Birdwatch: Icy blast spurs surge in visitors to garden feeding grounds

The once mostly summer visitor, the  blackcap, is now making its way to Britain during winter.  Pic: Amy Lewis

The once mostly summer visitor, the blackcap, is now making its way to Britain during winter. Pic: Amy Lewis

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THE FIRST snow and ice of the winter has resulted in an upsurge in the number of birds visiting feeders both in gardens and on nature reserves.

Among them have been siskins, lesser and one or two mealy redpolls, bramblings, yellowhammers, reed buntings, bullfinches, greenfinches, marsh and willow tits, great spotted woodpeckers and one or two ring-necked parakeets.

This increase in activity has come just in time for the RSPB’s Big Garden Birdwatch next weekend, January 30 and 31, and it will be interesting to see the results.

One bird likely to feature is the blackcap. They are still mostly a summer visitor to our woodlands but now several thousand come here for the winter from southern Germany and Austria instead of making the much longer journey south to the Mediterranean and North Africa.

Numbers are increasing as their offspring also follow this new migration route arriving here just after our breeding blackcaps have left. Three males and a female, were seen in a Sheffield garden this week.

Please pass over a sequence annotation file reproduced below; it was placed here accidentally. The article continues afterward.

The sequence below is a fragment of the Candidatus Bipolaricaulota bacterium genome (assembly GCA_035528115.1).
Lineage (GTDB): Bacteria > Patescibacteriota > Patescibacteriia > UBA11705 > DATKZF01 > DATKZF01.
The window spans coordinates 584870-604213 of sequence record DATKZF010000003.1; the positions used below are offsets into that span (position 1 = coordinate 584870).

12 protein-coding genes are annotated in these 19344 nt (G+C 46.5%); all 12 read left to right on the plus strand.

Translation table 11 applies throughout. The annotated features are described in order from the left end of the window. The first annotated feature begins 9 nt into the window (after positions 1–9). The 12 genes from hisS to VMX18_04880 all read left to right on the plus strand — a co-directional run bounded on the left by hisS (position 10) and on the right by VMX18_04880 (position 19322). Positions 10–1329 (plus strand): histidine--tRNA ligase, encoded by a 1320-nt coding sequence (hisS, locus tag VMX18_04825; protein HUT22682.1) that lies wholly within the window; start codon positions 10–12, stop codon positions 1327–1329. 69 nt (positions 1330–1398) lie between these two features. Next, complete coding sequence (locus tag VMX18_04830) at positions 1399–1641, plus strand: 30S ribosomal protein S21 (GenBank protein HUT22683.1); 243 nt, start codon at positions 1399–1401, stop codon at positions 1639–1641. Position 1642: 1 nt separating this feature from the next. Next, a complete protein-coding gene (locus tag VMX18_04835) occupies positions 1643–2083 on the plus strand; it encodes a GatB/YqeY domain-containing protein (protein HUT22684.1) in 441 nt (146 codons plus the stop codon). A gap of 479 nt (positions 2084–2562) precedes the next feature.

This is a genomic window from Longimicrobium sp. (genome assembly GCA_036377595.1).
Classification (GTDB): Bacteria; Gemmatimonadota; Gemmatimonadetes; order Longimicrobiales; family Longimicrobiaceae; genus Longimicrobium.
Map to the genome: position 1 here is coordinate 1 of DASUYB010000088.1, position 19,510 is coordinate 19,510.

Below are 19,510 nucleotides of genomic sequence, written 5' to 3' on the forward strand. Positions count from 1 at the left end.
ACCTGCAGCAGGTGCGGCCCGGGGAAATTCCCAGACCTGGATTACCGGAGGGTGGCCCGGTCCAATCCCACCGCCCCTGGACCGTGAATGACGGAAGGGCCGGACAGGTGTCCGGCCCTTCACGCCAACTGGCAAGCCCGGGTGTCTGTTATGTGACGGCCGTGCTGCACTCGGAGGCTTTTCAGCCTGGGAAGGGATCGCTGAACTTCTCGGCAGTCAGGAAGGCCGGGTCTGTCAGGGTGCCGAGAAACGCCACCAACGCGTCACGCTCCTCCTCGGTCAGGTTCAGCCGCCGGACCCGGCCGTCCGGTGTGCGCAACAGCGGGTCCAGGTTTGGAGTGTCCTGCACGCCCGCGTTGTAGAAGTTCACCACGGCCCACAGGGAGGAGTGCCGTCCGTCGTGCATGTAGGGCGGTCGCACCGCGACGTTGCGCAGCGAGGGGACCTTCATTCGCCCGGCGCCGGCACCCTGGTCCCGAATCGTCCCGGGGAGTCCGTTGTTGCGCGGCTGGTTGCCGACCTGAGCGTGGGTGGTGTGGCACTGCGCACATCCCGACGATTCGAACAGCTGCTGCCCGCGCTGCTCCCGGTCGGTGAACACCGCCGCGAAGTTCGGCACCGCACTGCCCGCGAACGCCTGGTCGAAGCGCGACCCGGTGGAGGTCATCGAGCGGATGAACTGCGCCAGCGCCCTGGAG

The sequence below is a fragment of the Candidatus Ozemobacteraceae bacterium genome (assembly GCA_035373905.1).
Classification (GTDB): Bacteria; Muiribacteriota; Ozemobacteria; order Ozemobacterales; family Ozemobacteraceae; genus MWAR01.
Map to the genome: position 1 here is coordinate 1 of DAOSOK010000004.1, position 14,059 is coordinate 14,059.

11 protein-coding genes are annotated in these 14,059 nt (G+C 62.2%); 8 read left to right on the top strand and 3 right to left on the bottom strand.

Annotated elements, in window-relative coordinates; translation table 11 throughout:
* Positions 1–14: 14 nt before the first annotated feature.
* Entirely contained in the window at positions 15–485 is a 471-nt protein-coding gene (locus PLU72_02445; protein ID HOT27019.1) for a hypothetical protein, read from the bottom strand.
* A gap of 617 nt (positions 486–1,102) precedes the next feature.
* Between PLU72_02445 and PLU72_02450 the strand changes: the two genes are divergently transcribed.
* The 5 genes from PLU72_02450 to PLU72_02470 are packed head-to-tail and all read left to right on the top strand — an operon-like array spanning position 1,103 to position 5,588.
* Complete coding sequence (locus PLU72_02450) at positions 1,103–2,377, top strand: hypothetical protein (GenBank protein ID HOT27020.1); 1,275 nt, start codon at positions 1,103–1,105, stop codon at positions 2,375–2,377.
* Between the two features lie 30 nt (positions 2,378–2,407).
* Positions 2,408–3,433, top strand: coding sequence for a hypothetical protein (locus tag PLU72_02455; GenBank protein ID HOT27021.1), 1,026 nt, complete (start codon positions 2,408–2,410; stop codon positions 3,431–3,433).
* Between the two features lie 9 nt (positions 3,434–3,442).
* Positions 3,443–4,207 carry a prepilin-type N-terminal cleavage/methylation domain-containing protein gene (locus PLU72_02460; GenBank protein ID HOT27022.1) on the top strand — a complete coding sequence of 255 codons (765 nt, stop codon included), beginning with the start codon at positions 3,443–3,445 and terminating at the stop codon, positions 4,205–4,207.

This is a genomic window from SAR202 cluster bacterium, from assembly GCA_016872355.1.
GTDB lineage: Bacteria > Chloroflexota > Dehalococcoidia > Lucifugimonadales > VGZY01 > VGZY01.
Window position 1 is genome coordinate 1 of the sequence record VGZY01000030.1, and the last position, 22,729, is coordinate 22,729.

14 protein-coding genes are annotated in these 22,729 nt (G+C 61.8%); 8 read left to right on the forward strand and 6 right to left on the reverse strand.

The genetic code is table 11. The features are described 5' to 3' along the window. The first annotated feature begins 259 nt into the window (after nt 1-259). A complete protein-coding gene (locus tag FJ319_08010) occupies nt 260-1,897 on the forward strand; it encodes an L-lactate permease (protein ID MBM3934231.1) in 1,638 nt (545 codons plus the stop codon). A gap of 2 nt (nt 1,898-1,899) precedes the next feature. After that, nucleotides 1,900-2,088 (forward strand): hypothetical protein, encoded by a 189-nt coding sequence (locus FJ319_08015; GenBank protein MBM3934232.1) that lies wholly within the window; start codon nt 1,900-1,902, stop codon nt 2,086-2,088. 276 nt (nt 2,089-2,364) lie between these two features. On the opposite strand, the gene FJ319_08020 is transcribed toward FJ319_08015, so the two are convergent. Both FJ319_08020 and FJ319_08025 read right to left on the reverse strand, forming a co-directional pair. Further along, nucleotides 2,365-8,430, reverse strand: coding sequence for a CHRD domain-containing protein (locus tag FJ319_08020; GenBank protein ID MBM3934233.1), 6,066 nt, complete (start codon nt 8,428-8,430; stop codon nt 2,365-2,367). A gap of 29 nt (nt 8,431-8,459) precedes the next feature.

They have a varied diet, eating fruit such as windfall apples and cotoneaster berries but also the suet, bread crusts, cheese, porridge and other scraps left on bird tables and chasing off other birds attempting to share this bounty.

By March most will have left for Europe again, arriving back at breeding sites before the blackcaps that went south and, as a result, having the pick of the best territories.

The cold weather has also boosted gull numbers with an incredible count of 23 Caspian gulls at Rufforth, near York last week, possibly the highest ever count from a single location in the UK. This gull breeds around the Black and Caspian seas but has been expanding westwards.

It used to be considered a subspecies of herring gull but now most authorities regard it as a full species in its own right.

Another Caspian gull has been coming in to roost at Angler’s Country Park near Wakefield along with a Kumlien’s gull, a subspecies of Iceland gull. Another Kumlien’s gull was seen at Hornsea Mere while Iceland and glaucous gulls have been reported across the region.

Two black redstarts were reported on the new Waverley development at Orgreave, South Yorkshire, and others in a field off Meltham Road, Honley, West Yorkshire and at North Landing, Flamborough.

Two Richard’s pipits in a field at North Landing were joined by a third while just up the coast a drake surf scoter continued to be seen off Filey Brigg. A great grey shrike was seen again in Cropton Forest.

Short-eared owls continued to be seen with one showing particularly well hunting during the day over gardens in North Bay, Scarborough.

Sightings at Hornsea Mere included a redhead smew, red-necked grebe, long-tailed duck and red-crested pochard while another drake red-crested pochard and a redhead smew were on the Fairburn Ings reserve.

Four bearded tits were seen in the reedbed at the Old Moor reserve, the first record for 37 years.

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